2) Enhancing Housing Options

Students spend more time outside the classroom than in class, so we continually examine the places where students live. Creating spaces in residence halls that support each student's unique needs takes many forms. From faculty in residence to Academic Residential Communities, we focus on ways to ease housing issues. This year, we introduced a web-based room selection process that enables students to choose their rooms in the same manner as choosing tickets to a concert. Additionally, our newest residence hall, Kalapuya Ilihi, was named in honor of the indigenous people of the Willamette Valley in Oregon, to support all students and recognize the first residents. We strongly believe that creating living spaces that make new students feel comfortable is so important that we now require new freshmen to live on campus.

3) Strengthening Student Orientation Programs

Our orientation program is called IntroDUCKtion — a play on words since our mascot is a Duck. We created "flocks" (again, playing up the angle of being a Duck) that split the total student attendees (400) for each orientation session into small groups of 20. These flocks of 20 attend a summer session together to help foster new relationships. During the first week that students are back on campus, known as the Week of Welcome, they return to their flock to re-connect with the other 19 students who were in their orientation group. This effort aids in making a big school feel like a small community.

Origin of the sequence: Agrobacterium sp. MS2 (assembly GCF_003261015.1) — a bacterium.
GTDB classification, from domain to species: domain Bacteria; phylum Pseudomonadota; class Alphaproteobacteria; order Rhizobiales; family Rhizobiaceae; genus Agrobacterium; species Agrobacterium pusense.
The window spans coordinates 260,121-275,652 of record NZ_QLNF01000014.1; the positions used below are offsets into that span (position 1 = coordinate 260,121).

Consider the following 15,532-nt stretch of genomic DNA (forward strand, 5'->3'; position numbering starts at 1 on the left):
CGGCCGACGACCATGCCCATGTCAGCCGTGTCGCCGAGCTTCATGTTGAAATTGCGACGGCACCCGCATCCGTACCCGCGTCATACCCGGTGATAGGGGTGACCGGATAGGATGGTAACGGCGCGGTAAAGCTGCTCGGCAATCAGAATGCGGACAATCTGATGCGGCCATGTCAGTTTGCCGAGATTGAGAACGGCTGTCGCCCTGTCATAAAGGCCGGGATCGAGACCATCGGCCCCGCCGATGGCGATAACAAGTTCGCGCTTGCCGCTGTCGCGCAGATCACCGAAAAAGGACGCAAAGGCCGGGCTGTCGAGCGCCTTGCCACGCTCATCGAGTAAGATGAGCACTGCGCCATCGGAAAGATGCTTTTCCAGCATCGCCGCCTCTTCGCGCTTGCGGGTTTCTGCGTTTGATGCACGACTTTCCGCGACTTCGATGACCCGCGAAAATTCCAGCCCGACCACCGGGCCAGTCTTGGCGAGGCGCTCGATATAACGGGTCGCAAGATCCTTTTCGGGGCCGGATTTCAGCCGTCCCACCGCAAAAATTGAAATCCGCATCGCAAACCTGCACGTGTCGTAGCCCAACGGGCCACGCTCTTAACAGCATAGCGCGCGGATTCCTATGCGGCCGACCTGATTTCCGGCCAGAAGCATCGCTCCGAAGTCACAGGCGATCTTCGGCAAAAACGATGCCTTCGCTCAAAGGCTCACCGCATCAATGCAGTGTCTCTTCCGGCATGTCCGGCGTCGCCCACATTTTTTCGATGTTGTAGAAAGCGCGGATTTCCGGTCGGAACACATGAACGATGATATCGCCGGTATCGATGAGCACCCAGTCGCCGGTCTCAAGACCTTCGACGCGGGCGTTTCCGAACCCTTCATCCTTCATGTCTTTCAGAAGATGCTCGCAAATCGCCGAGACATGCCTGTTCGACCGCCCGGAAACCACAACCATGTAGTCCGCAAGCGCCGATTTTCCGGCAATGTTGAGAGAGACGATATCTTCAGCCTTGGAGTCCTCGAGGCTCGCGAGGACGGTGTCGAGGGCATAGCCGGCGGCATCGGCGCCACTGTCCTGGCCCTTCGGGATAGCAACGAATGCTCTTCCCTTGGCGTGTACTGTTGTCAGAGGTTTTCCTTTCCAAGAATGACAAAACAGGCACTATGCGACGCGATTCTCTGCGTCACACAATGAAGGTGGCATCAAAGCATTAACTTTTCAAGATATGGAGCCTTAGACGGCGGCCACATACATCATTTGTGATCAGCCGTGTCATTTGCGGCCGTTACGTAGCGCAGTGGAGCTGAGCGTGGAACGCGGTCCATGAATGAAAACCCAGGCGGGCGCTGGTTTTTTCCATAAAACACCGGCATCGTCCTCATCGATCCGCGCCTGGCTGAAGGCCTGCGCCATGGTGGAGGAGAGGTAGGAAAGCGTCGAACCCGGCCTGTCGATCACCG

4) Simplifying Enrollment and Class Scheduling

Many remember when course registration was a very frustrating, confusing and time-consuming process. It has evolved from standing in line for hours to register for classes, to telephone registration, and now to web-based registration. Fortunately, new technologies have made class scheduling much easier, but we have also added another element to how students register for classes.

Instead of simply focusing on which classes to take, we designed a system to aid students in developing time management skills by presenting courses and the week as blocks of time — classroom time, study time, work, free time, etc. This strategy encouraged students to manage time comprehensively — a valuable skill for when they enter the workforce. Combining the registration enhancements with degree audit systems enables students to stay on track to graduate in four years.

Creating a Better Campus Experience

These programs make the campus experience more user friendly, ease the transition to college and enable on-time graduation. The best way to make college affordable is to make a four-year degree attainable in four years. Our goal is to help students ease into college life and set them on a course to graduate on schedule, and the data shows that our programs have helped raise retention rates at the University of Oregon.